Quantum Materials manufactures both Cadmium-based and Non-Heavy-Metal (Cadmium-Free) Tetrapod Quantum Dots. Colloidal Tetrapod QD are tetrahedrally symmetric nano crystals with wurtzite arms exhibiting bright and narrow emission, uniquely capable of dual emissions from one energy source and also singularly unique as micromechanical stress gauges measurable by color shifting of their energy gap when bending under strain.
To read research related to Quantum Materials Corporation, be sure to visit their Research Page here.
QMC’s patented synthesis technique allows precise control of tetrapod quantum dot composition, size of QD core, length of arms, and arm thickness. This ability to design the tetrapod characteristics allows optimization to control the tetrapod’s reaction to stress and thereby tune the light emissions for different applications. QMC’s David Doderer notes: “We are proud to stand out as the singular company that can provide industrial-scale quantities of tetrapod quantum dots, customized to our client’s needs, with the uniformity and reliability necessary to feed the demands of large scale commercial operations.”
QMC’s dot semiconductors enable a new level of engineered performance in a wide array of established consumer and industrial products. The company’s volume manufacturing methods enable consistent QD quality and scalable cost reductions to drive innovative discovery to commercial success. A custom mixture of quantum dots tuned to optimal wavelengths is easy to create, and projects will have the advantage of unprecedented flexibility and quantities for determining the optimal quantum dot without the time, expense and poor quality of batch synthesis methods.
QMC’s continuous flow microreactors manufacture the highly desirable CdSe tetrapod quantum dots at a small fraction of the cost compared to competing suppliers. Being able to supply large scale quantities with superior characteristics is a ‘disruptive game changer’ enabling quantum dot projects ready for commercialization to be brought to fruition today — years earlier than was thought possible. QMC Tetrapod quantum dots address a tremendous need in a variety of industries including semiconductor electronics, printed electronics, and medical diagnostic and biomedical applications. While QMC expects CdSe tetrapods to be its flagship product, its corporate technologies are capable of producing a range of other inorganic hybrid tetrapods and other shapes for specific purposes in niche industries and to third party developers of quantum dot products.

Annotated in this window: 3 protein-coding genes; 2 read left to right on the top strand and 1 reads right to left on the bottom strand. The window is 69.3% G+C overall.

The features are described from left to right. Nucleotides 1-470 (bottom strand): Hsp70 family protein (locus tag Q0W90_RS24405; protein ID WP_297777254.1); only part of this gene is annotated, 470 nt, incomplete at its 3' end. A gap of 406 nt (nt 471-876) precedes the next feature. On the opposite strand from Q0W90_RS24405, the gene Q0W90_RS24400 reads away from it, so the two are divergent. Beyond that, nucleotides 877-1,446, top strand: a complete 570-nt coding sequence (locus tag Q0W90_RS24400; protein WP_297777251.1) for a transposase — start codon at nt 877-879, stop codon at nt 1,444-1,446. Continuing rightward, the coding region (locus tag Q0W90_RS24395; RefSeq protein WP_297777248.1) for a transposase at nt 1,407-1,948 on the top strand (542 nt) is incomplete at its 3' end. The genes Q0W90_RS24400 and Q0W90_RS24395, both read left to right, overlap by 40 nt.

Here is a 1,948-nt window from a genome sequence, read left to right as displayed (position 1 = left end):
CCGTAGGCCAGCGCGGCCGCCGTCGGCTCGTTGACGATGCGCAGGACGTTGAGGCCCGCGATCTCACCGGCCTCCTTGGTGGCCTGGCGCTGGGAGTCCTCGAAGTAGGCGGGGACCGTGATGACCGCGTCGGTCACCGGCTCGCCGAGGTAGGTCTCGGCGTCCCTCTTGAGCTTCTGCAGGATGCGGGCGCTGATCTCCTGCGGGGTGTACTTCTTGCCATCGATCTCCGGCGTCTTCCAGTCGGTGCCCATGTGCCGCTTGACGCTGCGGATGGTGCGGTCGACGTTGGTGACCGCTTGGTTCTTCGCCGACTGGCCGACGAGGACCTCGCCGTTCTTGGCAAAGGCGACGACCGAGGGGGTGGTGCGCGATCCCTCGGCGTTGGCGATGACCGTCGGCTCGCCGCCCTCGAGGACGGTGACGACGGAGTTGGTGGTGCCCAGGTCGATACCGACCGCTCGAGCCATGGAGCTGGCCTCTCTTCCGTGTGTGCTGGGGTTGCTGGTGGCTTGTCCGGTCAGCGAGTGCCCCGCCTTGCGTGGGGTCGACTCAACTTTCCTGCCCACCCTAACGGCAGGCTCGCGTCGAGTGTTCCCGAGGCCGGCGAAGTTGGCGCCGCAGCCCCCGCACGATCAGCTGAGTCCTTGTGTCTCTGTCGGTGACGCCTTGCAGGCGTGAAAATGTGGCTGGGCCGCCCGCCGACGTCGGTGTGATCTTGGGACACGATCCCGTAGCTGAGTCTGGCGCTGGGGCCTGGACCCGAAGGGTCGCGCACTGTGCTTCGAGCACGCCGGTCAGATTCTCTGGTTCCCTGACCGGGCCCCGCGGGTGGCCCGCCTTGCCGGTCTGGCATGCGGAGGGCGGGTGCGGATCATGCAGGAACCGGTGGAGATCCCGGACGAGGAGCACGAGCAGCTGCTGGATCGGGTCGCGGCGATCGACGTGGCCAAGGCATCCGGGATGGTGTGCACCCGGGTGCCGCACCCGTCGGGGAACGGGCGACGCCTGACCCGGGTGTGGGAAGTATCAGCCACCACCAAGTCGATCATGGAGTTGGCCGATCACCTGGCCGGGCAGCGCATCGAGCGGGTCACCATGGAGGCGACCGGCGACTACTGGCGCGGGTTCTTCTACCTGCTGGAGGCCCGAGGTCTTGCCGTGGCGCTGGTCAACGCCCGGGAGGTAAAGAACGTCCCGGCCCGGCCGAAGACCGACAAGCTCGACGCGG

QMC are implementing one or more company-owned mass production lines with the design of each pilot line to scale from the initial kilogram+ output of the line at least by an order of magnitude to 100 kilograms per day per microreactor. To put this in perspective, less than one month’s quantum dot production at 100kg/day would equal the display industry’s total consumption of quantum dots in 2010. The production lines can be replicated as necessary to increase output capacity as needed.
“Quantum Materials is excited to be offering highly uniform Tetrapod Quantum Dots to a wide array of industry connections that have recently been established,” comments Mr. Doderer “Our research shows that Tetrapod Quantum Dots exhibit a unique potential to better the performance of the ‘industry standard’ spherical quantum dots. I believe that our inherent process improvements will result in higher uniformity and less defects in the near future, and will enable tailored solutions for many device applications. High material performance, combined with our ability to soon provide the industry with the commercial production they need, should well meet the increased demand for Tetrapod Quantum Dot products.”
With the list of possible quantum dot applications ever-expanding, the company envisions creative new applications waiting for the availability of quantum dots, creating a multitude of new jobs made possible by QD. They foresee applications that will create or save energy, diagnose, treat and cure formidable diseases and are Green because QPS’s quantum dot solar cell manufacture is the cleanest way to create energy (LCOE basis) and their quantum dot products use less material, no REE, and are thinner, lighter, more robust and ecologically greener in the manufacture process. QPS predicts that Quantum Dot possibilities will become product realities and increase the standard of living for the people of the world as electricity becomes portable and plentiful while at the same time electronic products become ubiquitous and inexpensive, and that Quantum Materials Corporation quantum dots are now available to help make this revolution happen.
Looking for more information about Quantum Materials Corporation? Be sure to visit their website at http://www.qmcdots.com.